For much of the year, a lot of us may have looked at the San Francisco Giants with skepticism. Despite hanging in the NL West race with the preseason favorite Dodgers and Padres all year, the Giants might’ve been seen as something of a fluke, given their lack of hype and older roster.
As we’re now in August, it may be time to re-think things.
The Giants come into a big weekend series at American Family Field as the clear leader in a tight division race, sitting 4 games above the Dodgers and carrying the best record in baseball at 69-40. Their +127 run differential is the second-best in the NL (behind only the Dodgers) and the third-best in all of baseball.
And much of that was done before they added another impact bat in Kris Bryant at the trade deadline.
The Giants have won 7 of their last 10, but they are “only” 34-23 on the road this year. You can accuse them of getting fat off of series against the Diamondbacks and Rockies, but before taking 3 of 4 from Arizona this week, they also took 2 of 3 against the Houston Astros and the Dodgers.
As mentioned, Bryant gives the Giants another impact player in their lineup, and while he’s a free agent at the end of the season, there’s a solid chance he decides to stay in orange and black going forward. After hitting .267/.358/.503 with the Cubs, he’s gone 6-for-18 in his first week as a Giant, hitting a home run and scoring 3 times in 5 games. He also drove in the go-ahead run in the 10th inning of yesterday’s 5-4 win over Arizona.
Of course, he’s not the only All-Star in a deep San Francisco batting order. Buster Posey is playing like it’s 2012 again, hitting .325/.418/.539 in 71 games as he more than earned the starting nod behind the plate at this year’s All-Star game. Opting out of the 2020 season seems to have helped rejuvenate him, as he’s hit 13 home runs and 13 doubles so far this year.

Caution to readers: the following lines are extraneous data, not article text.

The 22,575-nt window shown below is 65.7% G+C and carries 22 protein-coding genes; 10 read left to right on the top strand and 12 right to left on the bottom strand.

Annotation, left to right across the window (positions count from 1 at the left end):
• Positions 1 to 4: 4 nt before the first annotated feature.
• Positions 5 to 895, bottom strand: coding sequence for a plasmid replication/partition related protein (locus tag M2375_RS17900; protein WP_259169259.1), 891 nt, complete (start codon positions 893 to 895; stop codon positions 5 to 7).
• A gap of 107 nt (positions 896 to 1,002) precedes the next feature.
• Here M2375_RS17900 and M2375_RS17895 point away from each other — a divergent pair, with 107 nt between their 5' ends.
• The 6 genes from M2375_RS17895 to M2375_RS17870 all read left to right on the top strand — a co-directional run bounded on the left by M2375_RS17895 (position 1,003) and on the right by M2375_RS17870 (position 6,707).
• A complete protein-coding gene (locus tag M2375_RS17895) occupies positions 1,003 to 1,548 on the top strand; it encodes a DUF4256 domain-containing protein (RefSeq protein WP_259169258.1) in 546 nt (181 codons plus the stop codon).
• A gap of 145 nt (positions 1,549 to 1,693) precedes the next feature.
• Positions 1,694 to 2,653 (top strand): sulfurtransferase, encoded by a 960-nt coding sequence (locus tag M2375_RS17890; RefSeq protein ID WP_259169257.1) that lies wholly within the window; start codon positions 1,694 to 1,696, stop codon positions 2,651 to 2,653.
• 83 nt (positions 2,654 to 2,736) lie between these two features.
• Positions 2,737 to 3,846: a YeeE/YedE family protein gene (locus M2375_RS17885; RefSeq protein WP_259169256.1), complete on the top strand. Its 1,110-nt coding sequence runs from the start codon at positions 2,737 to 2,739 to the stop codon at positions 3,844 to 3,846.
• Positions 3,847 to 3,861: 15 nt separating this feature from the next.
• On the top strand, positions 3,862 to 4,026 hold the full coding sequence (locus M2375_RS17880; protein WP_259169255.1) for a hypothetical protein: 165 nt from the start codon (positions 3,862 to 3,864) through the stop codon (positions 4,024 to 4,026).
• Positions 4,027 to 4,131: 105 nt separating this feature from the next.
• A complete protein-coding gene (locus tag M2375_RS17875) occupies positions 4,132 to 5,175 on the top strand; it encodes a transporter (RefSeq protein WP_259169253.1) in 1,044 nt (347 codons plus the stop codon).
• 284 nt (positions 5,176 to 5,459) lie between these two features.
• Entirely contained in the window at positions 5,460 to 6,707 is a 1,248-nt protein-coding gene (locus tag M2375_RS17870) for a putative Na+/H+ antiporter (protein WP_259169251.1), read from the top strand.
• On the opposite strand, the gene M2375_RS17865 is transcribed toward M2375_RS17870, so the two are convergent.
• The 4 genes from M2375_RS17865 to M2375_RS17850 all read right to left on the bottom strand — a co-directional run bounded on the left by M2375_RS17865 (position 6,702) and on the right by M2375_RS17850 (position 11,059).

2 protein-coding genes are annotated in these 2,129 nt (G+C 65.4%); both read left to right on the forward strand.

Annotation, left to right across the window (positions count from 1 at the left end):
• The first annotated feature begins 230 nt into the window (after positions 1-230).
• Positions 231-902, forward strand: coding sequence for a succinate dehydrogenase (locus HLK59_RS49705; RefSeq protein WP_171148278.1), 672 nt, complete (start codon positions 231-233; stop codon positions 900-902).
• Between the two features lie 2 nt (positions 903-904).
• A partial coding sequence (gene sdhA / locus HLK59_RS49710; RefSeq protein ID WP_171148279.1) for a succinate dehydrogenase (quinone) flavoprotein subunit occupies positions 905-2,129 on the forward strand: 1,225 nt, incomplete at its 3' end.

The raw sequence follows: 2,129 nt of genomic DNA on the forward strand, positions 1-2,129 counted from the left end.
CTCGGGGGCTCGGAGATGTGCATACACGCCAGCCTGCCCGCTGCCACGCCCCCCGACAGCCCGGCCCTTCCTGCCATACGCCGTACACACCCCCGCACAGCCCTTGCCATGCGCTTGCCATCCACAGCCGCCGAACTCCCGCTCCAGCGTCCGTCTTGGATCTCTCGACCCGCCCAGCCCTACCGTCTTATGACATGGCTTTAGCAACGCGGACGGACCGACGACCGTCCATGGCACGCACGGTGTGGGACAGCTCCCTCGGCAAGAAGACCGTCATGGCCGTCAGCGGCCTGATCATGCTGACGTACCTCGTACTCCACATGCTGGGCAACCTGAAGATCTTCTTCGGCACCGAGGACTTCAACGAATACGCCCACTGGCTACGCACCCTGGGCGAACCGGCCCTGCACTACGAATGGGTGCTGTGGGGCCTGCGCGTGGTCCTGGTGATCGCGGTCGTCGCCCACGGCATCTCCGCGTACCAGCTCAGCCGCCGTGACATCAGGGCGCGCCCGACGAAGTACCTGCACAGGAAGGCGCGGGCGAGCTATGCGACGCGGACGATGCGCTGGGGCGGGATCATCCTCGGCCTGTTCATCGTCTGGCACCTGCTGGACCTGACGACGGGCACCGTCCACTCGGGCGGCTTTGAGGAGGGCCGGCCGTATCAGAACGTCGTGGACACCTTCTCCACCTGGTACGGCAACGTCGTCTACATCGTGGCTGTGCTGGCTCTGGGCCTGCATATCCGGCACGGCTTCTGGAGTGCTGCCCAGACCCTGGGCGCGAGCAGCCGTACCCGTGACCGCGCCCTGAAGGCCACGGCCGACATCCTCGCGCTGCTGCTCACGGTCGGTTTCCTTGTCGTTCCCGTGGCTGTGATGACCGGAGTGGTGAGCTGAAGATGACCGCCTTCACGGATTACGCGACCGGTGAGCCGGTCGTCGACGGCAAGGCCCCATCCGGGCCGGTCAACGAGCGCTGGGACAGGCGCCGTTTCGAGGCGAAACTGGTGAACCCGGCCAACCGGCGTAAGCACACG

Shortstop Brandon Crawford comes into the weekend just shy of a .900 OPS, hitting .289/.363/.533 in 89 games with 18 home runs and very good defense as usual.
There are other power threats throughout the lineup, too, including Darin Ruf (12 home runs), Evan Longoria (working his way back from injury, but 9 home runs in 50 games), Brandon Belt (11 home runs), LaMonte Wade, Jr. (13 home runs), Mike Yastrzemski (18 home runs) and Almost Former Brewer Wilmer Flores (14 home runs).
Given that list, it’s probably not a surprise that the Giants come into tonight tied with Toronto for the Major League lead in home runs with 164 total. That’s 33 more homers than the Brewers, who currently rank 17th in the league.
The Probable Pitchers
Friday, 7:10 p.m. CDT - Logan Webb vs. Corbin Burnes
Webb is a 24-year-old righty who is breaking out in a big way this season. After appearing in parts of two seasons as a spot starter, the former 4th-round pick has unlocked something this season that has allowed him to stop walking so many people while getting more batters to chase out of the zone. In 15 games this year (14 starts), he’s put up a 3.33 ERA while striking out 73 batters in 73 innings and putting up one of the top chase rates in the league. He’s done it without overpowering stuff — he works with a 93 mph fastball, an 86 mph changeup and an 82 mph slider — but he’s done a very good job of limiting hard contact. He held the powerful Astros lineup to just 2 runs over 6 innings in his last start.
Saturday, 6:10 p.m. CDT - TBD vs. Brandon Woodruff
Woodruff labored in his last start against Atlanta, scattering 8 hits over 5.1 innings and allowing 3 runs for a second straight start. This could be a third straight challenge for him.
Sunday, 1:10 p.m. CDT - Johnny Cueto vs. Brett Anderson
Now 35 years old, it feels like Cueto has been around forever, but he’s still largely been a very solid back-end starter on another contending Giants team. His fastball is down to 92 mph, but it’s still a plus pitch, and he’s played it well off of his slider this year. He may not strike out as many as he did in his younger days, but he’s been excellent in keeping free runners off the bases, with a BB% that ranks in the 87th percentile in the league. He’s put up a 3.83 ERA in 18 starts so far this year, but has struggled more away from home, where he’s allowed a .319/.374/.519 line in 40.1 innings.
Statistics courtesy of Baseball-Reference and Statcast